Translation:I answer the impossible question.
"42 (forty-two) is the natural number immediately following 41 and directly preceding 43. The number has received considerable attention in popular culture as a result of its central appearance in The Hitchhiker's Guide to the Galaxy as the "Answer to The Ultimate Question of Life, the Universe, and Everything"."
There's a subtle diference between "I answer the impossible question." and "I respond to the impossible question." Both are accepted answers, but only the latter makes logical sense to me. One can respond to a question without answering it. An impossible question has no answer.
Right- and it has no answer- in which case, I cannot "answer" it. That's why I said "the impossible request", but unfortunately it made the owl unhappy.
Our discussion reminds me of one of those riddles where you have to ask the 2 guards 1 question to ascertain which is the door to heaven & which is the door to hell.
Request would more often be: Richiesta,
but it is indeed one of the translations of Domanda.
In this case, "to answer to" means "to take orders from" or "to report to." It is a specific meaning of the word, and it is different from "to answer" a question. All languages are difficult; some say English is especially difficult. It's my native language, but I can believe it is hard to learn.
I'm not entirely sure but couldn't impossibile mean that it is a really impolite question that should not have been asked in the first place? because it offers unbearable as translation. in german impossible means unmöglich and that could mean that it is a really rude or mean question
Having looked at the previous comments I don't think the substantive issue is whether a question is impossible or not. The primary issues in a lesson on verbs is what "io rispondo" means. The secondary issue is that taken as a whole without any underlying context "I respond to the impossible request' is not only a correct interpretation but also a correct literal translation I think it't another case where we can all help the owl to wise up a little. (see http://en.wiktionary.org/wiki/domanda)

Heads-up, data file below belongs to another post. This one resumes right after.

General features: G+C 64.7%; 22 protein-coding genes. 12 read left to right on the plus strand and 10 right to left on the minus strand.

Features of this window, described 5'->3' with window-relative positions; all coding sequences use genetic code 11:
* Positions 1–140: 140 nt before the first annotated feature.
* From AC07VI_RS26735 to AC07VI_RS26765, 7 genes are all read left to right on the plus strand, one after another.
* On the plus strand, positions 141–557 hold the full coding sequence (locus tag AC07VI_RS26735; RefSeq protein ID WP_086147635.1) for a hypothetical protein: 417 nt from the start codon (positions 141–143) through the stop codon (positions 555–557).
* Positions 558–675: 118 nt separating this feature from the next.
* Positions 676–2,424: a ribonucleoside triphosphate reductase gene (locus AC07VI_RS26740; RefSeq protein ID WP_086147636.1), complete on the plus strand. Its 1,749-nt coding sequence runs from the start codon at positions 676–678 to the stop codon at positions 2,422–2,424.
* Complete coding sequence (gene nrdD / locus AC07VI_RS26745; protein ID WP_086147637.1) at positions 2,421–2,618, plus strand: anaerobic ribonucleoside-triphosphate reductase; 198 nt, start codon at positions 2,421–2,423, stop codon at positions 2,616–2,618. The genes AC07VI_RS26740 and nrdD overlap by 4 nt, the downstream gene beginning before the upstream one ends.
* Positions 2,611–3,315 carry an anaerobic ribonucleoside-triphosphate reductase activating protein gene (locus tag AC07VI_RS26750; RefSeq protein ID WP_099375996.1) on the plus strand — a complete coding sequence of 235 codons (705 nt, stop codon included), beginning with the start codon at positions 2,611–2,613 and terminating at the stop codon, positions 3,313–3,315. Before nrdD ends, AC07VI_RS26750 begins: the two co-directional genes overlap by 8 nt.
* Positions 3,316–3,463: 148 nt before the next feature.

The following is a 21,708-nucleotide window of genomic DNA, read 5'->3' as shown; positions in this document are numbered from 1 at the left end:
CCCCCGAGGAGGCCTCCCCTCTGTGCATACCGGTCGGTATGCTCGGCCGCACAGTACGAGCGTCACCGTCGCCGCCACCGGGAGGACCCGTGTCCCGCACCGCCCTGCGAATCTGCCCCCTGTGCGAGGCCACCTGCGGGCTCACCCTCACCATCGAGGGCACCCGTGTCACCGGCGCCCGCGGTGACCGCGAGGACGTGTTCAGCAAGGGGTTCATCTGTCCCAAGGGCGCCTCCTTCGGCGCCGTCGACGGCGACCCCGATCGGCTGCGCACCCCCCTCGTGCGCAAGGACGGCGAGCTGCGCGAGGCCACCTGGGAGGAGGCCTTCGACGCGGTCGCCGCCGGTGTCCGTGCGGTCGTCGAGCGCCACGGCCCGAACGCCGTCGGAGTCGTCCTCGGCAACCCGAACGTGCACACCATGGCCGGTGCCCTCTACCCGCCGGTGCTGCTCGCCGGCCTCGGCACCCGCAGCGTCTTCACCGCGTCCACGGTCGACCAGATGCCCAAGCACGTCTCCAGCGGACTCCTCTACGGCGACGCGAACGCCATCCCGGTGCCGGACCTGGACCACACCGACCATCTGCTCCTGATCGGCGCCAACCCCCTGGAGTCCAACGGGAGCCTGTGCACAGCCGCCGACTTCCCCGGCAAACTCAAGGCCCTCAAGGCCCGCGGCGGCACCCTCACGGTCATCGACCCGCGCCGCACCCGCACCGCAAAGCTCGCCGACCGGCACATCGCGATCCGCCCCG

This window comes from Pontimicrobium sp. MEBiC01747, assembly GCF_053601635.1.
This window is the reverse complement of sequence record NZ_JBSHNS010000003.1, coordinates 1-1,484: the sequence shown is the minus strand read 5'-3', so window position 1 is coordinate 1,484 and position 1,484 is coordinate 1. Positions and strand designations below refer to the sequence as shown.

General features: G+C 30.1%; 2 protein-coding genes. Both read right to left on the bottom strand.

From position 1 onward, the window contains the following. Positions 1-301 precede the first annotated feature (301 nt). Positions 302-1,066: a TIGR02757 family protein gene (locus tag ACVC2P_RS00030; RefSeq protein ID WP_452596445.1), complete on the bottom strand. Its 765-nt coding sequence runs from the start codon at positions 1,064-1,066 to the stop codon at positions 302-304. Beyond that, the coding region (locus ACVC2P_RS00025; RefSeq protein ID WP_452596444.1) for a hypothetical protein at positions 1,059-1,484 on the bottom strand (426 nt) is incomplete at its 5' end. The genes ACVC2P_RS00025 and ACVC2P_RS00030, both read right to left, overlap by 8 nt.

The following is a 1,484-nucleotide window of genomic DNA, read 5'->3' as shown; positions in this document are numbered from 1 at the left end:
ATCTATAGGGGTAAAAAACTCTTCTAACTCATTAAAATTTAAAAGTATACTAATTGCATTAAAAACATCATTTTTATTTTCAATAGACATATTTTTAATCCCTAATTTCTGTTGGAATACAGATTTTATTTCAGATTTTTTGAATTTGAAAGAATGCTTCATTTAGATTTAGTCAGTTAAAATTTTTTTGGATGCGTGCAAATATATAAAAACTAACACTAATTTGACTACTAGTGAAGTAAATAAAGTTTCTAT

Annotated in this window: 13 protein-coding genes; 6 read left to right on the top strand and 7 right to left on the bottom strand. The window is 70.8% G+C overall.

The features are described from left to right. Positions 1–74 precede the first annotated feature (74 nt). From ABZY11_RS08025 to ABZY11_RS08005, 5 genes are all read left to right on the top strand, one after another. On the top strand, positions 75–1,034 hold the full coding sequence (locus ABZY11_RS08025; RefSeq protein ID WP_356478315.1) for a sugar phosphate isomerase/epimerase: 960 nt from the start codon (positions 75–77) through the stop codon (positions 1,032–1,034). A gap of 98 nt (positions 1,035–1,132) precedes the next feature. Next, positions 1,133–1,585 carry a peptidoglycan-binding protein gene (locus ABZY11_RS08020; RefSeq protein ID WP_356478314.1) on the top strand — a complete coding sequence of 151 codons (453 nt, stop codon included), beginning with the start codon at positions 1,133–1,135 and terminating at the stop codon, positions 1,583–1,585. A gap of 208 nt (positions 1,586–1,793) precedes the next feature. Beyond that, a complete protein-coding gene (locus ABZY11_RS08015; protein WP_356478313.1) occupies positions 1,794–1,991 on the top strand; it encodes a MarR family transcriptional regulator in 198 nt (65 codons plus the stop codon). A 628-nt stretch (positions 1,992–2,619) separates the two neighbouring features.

I agree the pertinent question here is what exactly does 'io rispondo' mean? I also believe it is fair game therefore to discuss what the difference in English is between 'answer' and 'respond'. Frankly, I cannot make up my mind whether they are exactly the same, or whether there is subtle difference in their meaning. In my opinion, the meaning of words is one of the most slippery concepts in translation.
A response is not exactly the same as an answer:
Q - "Do you know how to do long division?"
A1 (answer1) - "I don't know."
A2 (answer2) - "Oh, you follow this algorithm: https://en.wikipedia.org/wiki/Long_division"
R1 (first response) - "I'm not speaking with you. I am angry at you."
R2 (second response) - (non verbal) Slap!
R3 (a third response) - "Oh, this is how: ..."
(Obliviously the second response is completely inappropriate,
but it still constitutes a response. Only the third response also constitutes an answer to the question.)
So, an answer is a type of a response, but not every response is an answer...
Perhaps impossible is just hyperbolic and isn't to be taken literally. In which case, "I answer the impossible question" makes sense, if the question in question (heh) is actually just very very difficult.
Other than that, yeah, it seems like "I respond to the impossible question" is the best translation, because one cannot answer a question that is literally impossible to answer, if there be such a kind.
PATRICKPIZ 1 - Reading my post one year later I instantly felt that my answer --- "I answer to the impossible question" was not feeling right! It should of course be ---- "I answer the impossible question" without the "to". But using "respond" it has to have the "to" ---- "I respond to the impossible question". This is a fine difference and not quite easy for a non English native. Thanks again for your effort to enlighten me. :)
'to answer to' doesn't mean 'respond to' in English. it means 'to acknowledge the authority of'. "I answer to a higher power." "I only answer to the president."
also, 'answer' means 'respond' or 'reply' and, of course, is correct here even if you don't know the 'correct answer (noun)'.